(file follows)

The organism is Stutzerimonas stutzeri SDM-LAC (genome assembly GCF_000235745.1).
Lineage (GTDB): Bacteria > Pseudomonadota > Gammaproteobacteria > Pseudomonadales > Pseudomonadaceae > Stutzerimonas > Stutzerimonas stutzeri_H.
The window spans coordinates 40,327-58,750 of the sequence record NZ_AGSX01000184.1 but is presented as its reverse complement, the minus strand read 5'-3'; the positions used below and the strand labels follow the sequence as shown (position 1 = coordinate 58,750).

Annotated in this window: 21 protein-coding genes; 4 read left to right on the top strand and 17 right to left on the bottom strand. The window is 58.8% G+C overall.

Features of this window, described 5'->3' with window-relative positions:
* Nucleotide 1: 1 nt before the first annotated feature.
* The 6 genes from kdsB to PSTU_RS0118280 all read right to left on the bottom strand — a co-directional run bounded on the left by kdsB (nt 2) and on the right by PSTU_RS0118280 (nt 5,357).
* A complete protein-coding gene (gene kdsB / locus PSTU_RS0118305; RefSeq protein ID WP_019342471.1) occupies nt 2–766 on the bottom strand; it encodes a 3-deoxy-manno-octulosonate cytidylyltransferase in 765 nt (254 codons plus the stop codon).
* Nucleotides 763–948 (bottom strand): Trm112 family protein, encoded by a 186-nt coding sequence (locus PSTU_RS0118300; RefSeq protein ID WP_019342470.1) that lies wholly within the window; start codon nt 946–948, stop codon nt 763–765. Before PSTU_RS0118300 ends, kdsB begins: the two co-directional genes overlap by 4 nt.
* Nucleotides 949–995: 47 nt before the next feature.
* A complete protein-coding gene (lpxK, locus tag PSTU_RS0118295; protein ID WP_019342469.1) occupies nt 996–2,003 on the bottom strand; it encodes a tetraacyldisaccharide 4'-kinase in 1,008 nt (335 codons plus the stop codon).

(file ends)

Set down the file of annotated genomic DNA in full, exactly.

The organism is Stutzerimonas stutzeri SDM-LAC (genome assembly GCF_000235745.1).
Lineage (GTDB): Bacteria > Pseudomonadota > Gammaproteobacteria > Pseudomonadales > Pseudomonadaceae > Stutzerimonas > Stutzerimonas stutzeri_H.
The window spans coordinates 40,327-58,750 of the sequence record NZ_AGSX01000184.1 but is presented as its reverse complement, the minus strand read 5'-3'; the positions used below and the strand labels follow the sequence as shown (position 1 = coordinate 58,750).

Annotated in this window: 21 protein-coding genes; 4 read left to right on the top strand and 17 right to left on the bottom strand. The window is 58.8% G+C overall.

Features of this window, described 5'->3' with window-relative positions:
* Nucleotide 1: 1 nt before the first annotated feature.
* The 6 genes from kdsB to PSTU_RS0118280 all read right to left on the bottom strand — a co-directional run bounded on the left by kdsB (nt 2) and on the right by PSTU_RS0118280 (nt 5,357).
* A complete protein-coding gene (gene kdsB / locus PSTU_RS0118305; RefSeq protein ID WP_019342471.1) occupies nt 2–766 on the bottom strand; it encodes a 3-deoxy-manno-octulosonate cytidylyltransferase in 765 nt (254 codons plus the stop codon).
* Nucleotides 763–948 (bottom strand): Trm112 family protein, encoded by a 186-nt coding sequence (locus PSTU_RS0118300; RefSeq protein ID WP_019342470.1) that lies wholly within the window; start codon nt 946–948, stop codon nt 763–765. Before PSTU_RS0118300 ends, kdsB begins: the two co-directional genes overlap by 4 nt.
* Nucleotides 949–995: 47 nt before the next feature.
* A complete protein-coding gene (lpxK, locus tag PSTU_RS0118295; protein ID WP_019342469.1) occupies nt 996–2,003 on the bottom strand; it encodes a tetraacyldisaccharide 4'-kinase in 1,008 nt (335 codons plus the stop codon).